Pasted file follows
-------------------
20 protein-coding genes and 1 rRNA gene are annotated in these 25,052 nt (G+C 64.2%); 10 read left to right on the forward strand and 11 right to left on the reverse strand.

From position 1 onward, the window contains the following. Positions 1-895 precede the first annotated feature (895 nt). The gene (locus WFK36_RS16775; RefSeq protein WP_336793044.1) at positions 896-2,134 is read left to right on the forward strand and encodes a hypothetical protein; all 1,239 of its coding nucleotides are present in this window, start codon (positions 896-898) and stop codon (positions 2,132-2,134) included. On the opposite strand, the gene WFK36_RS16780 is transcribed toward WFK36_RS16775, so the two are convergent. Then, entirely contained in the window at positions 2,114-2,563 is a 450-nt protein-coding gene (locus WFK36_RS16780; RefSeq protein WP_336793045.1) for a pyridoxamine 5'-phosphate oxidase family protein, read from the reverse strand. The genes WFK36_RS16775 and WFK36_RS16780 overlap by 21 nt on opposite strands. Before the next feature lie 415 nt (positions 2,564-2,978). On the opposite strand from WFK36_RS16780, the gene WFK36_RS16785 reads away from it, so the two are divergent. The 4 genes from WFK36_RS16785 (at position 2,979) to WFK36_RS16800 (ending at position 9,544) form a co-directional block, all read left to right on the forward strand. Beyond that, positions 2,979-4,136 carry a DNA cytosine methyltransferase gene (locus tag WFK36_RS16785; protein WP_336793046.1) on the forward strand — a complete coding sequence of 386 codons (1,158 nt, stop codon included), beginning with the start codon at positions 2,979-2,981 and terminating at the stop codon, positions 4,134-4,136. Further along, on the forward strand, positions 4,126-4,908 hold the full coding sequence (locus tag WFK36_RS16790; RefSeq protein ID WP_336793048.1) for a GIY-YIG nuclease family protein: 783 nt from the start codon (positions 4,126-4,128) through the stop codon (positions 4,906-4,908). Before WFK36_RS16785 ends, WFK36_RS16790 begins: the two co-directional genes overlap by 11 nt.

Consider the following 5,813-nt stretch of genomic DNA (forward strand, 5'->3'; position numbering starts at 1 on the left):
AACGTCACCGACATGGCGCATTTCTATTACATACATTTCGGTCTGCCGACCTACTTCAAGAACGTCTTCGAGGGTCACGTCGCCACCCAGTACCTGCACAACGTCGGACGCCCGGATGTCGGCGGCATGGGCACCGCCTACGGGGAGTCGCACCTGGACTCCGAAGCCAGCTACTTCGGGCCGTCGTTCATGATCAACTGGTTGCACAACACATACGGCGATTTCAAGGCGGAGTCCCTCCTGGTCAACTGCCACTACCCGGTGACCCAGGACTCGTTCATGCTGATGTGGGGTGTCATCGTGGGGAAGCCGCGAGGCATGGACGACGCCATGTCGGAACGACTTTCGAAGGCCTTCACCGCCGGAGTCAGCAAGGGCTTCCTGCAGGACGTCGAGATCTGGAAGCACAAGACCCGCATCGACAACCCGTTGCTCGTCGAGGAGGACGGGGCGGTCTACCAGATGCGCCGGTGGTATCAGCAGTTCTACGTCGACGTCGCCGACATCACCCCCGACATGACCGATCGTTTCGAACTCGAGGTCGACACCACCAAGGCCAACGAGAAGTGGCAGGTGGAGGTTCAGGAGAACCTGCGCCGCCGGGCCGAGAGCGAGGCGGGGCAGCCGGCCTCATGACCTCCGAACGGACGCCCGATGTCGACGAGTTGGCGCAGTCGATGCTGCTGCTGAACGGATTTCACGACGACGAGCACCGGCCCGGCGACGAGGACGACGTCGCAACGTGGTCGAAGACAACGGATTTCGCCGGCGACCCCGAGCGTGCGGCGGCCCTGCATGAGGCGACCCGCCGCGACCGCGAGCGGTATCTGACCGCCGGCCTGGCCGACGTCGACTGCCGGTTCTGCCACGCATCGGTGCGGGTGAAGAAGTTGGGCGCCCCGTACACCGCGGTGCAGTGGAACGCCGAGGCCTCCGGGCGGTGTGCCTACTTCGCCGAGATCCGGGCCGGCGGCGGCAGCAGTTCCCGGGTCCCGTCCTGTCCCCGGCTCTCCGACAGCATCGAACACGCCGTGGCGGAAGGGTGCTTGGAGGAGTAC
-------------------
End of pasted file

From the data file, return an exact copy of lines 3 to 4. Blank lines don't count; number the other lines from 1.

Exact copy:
Consider the following 5,813-nt stretch of genomic DNA (forward strand, 5'->3'; position numbering starts at 1 on the left):
AACGTCACCGACATGGCGCATTTCTATTACATACATTTCGGTCTGCCGACCTACTTCAAGAACGTCTTCGAGGGTCACGTCGCCACCCAGTACCTGCACAACGTCGGACGCCCGGATGTCGGCGGCATGGGCACCGCCTACGGGGAGTCGCACCTGGACTCCGAAGCCAGCTACTTCGGGCCGTCGTTCATGATCAACTGGTTGCACAACACATACGGCGATTTCAAGGCGGAGTCCCTCCTGGTCAACTGCCACTACCCGGTGACCCAGGACTCGTTCATGCTGATGTGGGGTGTCATCGTGGGGAAGCCGCGAGGCATGGACGACGCCATGTCGGAACGACTTTCGAAGGCCTTCACCGCCGGAGTCAGCAAGGGCTTCCTGCAGGACGTCGAGATCTGGAAGCACAAGACCCGCATCGACAACCCGTTGCTCGTCGAGGAGGACGGGGCGGTCTACCAGATGCGCCGGTGGTATCAGCAGTTCTACGTCGACGTCGCCGACATCACCCCCGACATGACCGATCGTTTCGAACTCGAGGTCGACACCACCAAGGCCAACGAGAAGTGGCAGGTGGAGGTTCAGGAGAACCTGCGCCGCCGGGCCGAGAGCGAGGCGGGGCAGCCGGCCTCATGACCTCCGAACGGACGCCCGATGTCGACGAGTTGGCGCAGTCGATGCTGCTGCTGAACGGATTTCACGACGACGAGCACCGGCCCGGCGACGAGGACGACGTCGCAACGTGGTCGAAGACAACGGATTTCGCCGGCGACCCCGAGCGTGCGGCGGCCCTGCATGAGGCGACCCGCCGCGACCGCGAGCGGTATCTGACCGCCGGCCTGGCCGACGTCGACTGCCGGTTCTGCCACGCATCGGTGCGGGTGAAGAAGTTGGGCGCCCCGTACACCGCGGTGCAGTGGAACGCCGAGGCCTCCGGGCGGTGTGCCTACTTCGCCGAGATCCGGGCCGGCGGCGGCAGCAGTTCCCGGGTCCCGTCCTGTCCCCGGCTCTCCGACAGCATCGAACACGCCGTGGCGGAAGGGTGCTTGGAGGAGTAC